Friday, June 7, 2013

Cry-Baby (1990)

WHO: Johnny Depp in the title role.

WHAT: Cry-Baby was the first film directed by John Waters after the tragic death of his actor fetiche Divine in 1988. For the lead in his exaggerated 1950s musical (a "rockabilly opera", if you will) he cast a 26-year-old heartthrob who'd made little impact in his few feature films so far, and was itching to break out of his role on television's 21 Jump Street. Waters included him and another big screen newcomer Amy Locane in one of the most eclectic casts in an American film made in my lifetime: Polly Bergen, Susan Tyrell, Iggy Pop, Ricki Lake, Willem Dafoe and Traci Lords  make for quite a colorful assortment of characters. As Waters later said:
Traci played a sexpot--which is always the best way to rid yourself of an image, by playing it and making fun of it. That's what Johnny Depp did, too. He was on Jump Street, and he hated playing a teen idol, so I said, "Stick with us; we'll kill that." And we did -- in the right way, you know?
This weekend Depp turns 50, already outliving Divine by eight years. And while his role selections in the decades since Cry-Baby have, for the most part, kept a refreshing element of strangeness in Hollywood films of varying kinds and qualities, including everything from collaborations as his own actor fetiche for Tim Burton, to an experimental Western by Jim Jarmusch, to big franchise-y blockbusters, I've always wanted him to make another movie with Waters. It's been almost ten years since the latter directed a film, and I'm not sure if he's even planning or hoping to make another one, but if he did, how great would it be if he reunited with the most bankable of the many actors whose film careers he helped launch?

WHERE/WHEN: Tonight only at 11:59 PM at the Castro Theatre
WHY: Cry-Baby screens as part of a Depp-tributing triple-bill hosted by Jesse Hawthorne Ficks, who has been bringing cult classics and overlooked films to Frisco theatres for just about all of my cinephile life. I first saw him introduce films like Too Many Ways To Be #1 and Dead Or Alive at the 4-Star Theatre in 2001, back when that venue used to show unusual East Asian films far more frequently than it does today. I've followed Ficks's programming from the 4-Star to the Yerba Buena Center for the Arts and the Castro, where he programs just-about-monthly threefers with themes like Man-Children, Grunge Love, and Swords and Sorcery, under the brand name MiDNiTES FOR MANiACS.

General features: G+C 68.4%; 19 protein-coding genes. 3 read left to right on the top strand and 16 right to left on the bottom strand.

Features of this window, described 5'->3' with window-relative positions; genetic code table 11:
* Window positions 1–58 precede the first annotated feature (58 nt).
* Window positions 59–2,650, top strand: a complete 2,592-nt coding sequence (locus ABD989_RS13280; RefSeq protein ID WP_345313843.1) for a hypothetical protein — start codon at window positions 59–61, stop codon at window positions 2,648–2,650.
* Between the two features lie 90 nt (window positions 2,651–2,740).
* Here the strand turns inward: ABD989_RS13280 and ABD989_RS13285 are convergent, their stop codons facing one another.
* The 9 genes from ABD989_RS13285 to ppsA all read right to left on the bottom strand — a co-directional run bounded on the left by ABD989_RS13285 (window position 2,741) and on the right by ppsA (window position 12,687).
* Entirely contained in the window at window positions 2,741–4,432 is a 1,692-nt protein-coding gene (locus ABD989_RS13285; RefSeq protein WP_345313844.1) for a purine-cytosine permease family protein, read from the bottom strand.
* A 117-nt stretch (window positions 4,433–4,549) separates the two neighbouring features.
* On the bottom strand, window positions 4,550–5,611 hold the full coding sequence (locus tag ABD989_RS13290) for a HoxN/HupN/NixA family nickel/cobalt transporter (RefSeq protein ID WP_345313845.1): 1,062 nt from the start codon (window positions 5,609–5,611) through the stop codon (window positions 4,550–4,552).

One of my favorite discoveries though Ficks has been Peter Bogdanovich's At Long Last Love, one of the great and neglected musicals of the 1970s, which screened in 2007 and then again with Bogdanovich in person in 2008. I was disappointed to read Bogdanovich's recent article on that film, which erases the Castro screening which he attended (I saw him watching the film from the back row; perhaps he didn't stay for all of it and I didn't notice because I was too engrossed, however).

Unfortunately I haven't been able to attend Ficks's shows since last December, when he sandwiched the final Waters-Divine collaboration Hairspray between the Kirsten Dunst cheer squad movie Bring It On and Jean-Claude Van Damme in Kickboxer. Weird grouping? Yes. But thrilling to see in 35mm with adoring audiences just as confused as you are by the probably unprecedented juxtaposing of these three films, which somehow made sense by the end of the night. But then maybe that's because it was after 2:30 AM, as Ficks squeezed a showing of 35mm trailers for almost every single Van Damme film ever released to cinemas in between the second and third films of the night. I'm not normally much of a trailer fan, but seeing that was a highlight of my film-going year.

Tonight's theme is more obvious, and the film selections and the trailers presented should please fans of Depp and other 1980s-1990s heartthrobs like Leonardo Di Caprio, who co-stars in What's Eating Gilbert Grape (which goes on at 9:30) and Aidan Quinn, who plays one of the title characters in Benny and Joon (which I haven't seen; it plays at 7:30).

Upcoming MiDNiTES screenings include a July 5th Castro show called "MAKE MUSiC KOOL THiNGS": Josie and the Pussycats with Velvet Goldmine and Wild In The Streets (I've only seen the Todd Haynes film in the middle so I'm very tempted to go to this one), and the Frisco Bay premiere of a week-long Roxie booking of the new Paul Schrader movie The Canyons on August 9th.

HOW: All 35mm prints tonight, as per usual for MiDNiTES FOR MANiACS.


  1. Brian: I'm a fan of Jesse's programming as well. I enjoyed Benny & Joon which was sweet, I know at one point either before or after he made this Depp was a frequent patron at Hollywood's Silent Movie theatre (now operating under another name)on Fairfax Avenue, Anyway in this one he imitates the dance of the rolls from The Gold Rush and there are several homages to Keaton. Jesse usually gets a good turnout, I know there were at least 100 at my 7:30 show because I and patron #102 won prizes,in my case a John C Reilly fright mask!

  2. Well 102 is not such a great turnout for a 1400 seat venue (which Jesse has absolutely packed on occasion, for instance when Edgar Wright came to screen three of his films in person) but presumably that's just a minimum number.

    I would like to visit the Cinefamily (former Silent Movie Theater) someday- particularly when they're showing silent films, which they still do once in a while.